Consent isn't the lack of a "no," or the presence of a "yes" after badgering or coercion. Consent isn't acquiescence. Consent is a giant YES! It can be shown in nonverbal ways at times, but I feel the nonverbal ways aren't always obvious to everyone and so the verbal YES is optimal, at least at the start of a relationship before the partners are fully acquainted with one another's nonverbal cues and body language. Any good partner will know and understand that, and will not want anything less than that giant YES because they won't want to have sex with someone who really doesn't 110% want to be there. Sex with someone who's only partly there or is only there because you badgered, coerced, or pleaded with them feels crappy at best, and is a rape at worst.

I think cutting off contact with this guy is a good idea. Someone who intimidates you or makes you feel bad about your sexuality is not a good anything, friend, partner, or even acquaintance. I'm so glad you have a relationship now that is nourishing to you, and I hope it continues to go well. Do you feel talking to a counsellor or therapist would be helpful for you in processing some of what went on in the last relationship and becoming comfortable in your own sexuality (since it sounds like you were made to feel pretty bad about your sexuality by him)? If so, we'd be more than glad to find some resources in your area. You're also welcome to talk more here if you like, though obviously we can't provide the same kind of support and help that a licensed and trained therapist in-person can.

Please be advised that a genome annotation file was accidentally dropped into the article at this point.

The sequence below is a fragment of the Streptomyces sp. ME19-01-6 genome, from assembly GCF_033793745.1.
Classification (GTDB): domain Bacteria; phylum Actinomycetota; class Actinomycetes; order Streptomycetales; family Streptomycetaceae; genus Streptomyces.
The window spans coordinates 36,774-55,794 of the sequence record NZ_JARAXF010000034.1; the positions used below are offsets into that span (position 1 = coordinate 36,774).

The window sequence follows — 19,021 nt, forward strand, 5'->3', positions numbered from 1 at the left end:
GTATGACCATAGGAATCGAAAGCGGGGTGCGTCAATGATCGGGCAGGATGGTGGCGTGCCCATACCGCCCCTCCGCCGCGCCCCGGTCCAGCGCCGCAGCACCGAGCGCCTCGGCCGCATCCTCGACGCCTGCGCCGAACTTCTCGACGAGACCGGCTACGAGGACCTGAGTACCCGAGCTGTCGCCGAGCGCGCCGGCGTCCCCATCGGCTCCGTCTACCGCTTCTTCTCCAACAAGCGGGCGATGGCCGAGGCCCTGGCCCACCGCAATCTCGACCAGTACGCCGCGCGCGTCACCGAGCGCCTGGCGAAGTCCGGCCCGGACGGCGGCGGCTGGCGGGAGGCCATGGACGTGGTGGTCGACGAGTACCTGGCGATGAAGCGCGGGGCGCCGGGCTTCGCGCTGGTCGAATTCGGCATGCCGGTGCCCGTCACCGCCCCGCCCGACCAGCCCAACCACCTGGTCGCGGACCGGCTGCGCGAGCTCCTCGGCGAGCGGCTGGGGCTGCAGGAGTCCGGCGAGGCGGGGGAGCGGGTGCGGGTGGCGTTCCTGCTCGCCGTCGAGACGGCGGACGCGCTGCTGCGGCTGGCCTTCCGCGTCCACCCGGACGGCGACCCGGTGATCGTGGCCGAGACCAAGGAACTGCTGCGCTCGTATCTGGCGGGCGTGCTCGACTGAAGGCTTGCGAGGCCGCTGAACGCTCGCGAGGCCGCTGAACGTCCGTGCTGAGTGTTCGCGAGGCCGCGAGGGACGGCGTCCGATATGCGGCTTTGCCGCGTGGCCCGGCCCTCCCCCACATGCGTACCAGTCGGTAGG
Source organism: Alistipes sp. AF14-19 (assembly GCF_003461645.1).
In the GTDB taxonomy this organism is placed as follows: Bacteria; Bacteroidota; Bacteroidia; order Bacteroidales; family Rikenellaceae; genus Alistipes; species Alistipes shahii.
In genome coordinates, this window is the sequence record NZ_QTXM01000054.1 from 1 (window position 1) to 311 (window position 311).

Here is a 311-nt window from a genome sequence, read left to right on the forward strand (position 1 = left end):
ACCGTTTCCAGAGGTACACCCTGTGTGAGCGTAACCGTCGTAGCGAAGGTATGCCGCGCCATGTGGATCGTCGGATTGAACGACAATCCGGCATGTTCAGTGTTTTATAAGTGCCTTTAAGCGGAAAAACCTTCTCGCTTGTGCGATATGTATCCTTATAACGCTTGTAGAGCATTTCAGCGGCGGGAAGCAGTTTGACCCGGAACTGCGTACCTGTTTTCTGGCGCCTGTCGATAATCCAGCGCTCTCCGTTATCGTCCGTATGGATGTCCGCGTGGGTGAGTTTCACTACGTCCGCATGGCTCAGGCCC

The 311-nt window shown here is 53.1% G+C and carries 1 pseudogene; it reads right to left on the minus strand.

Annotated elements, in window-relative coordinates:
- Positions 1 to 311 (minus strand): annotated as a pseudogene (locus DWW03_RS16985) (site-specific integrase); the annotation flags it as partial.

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Listen, strange women lyin' in ponds distributin' swords is no basis for a system of government. Supreme executive power derives from a mandate from the masses, not from some farcical aquatic ceremony.--Monty Python and the Holy Grail

Posts: 2726 | From: North America | Registered: Apr 2007  |  IP: Logged | Report this post to a Moderator
orca
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Here are a couple of articles you might want to take a look at as well. The first one is aimed at males, but I think it might be helpful for you to see it, too, just to get a clear view of what consent is and isn't, so you can see how your response would not be viewed as giving him consent (and hopefully see that you are not at fault here, because you really really are not). It's hard to get past that feeling of self-blame, or feeling like you should have done more, said more, but a lot of that is likely coming from our society's tendency to victim-blame and excuse the behaviors of rapists. We can only be in charge of a situation so far, until the other person, the one who perpetrated the act, is the one responsible. He is the one who is responsible for violating your person, not you.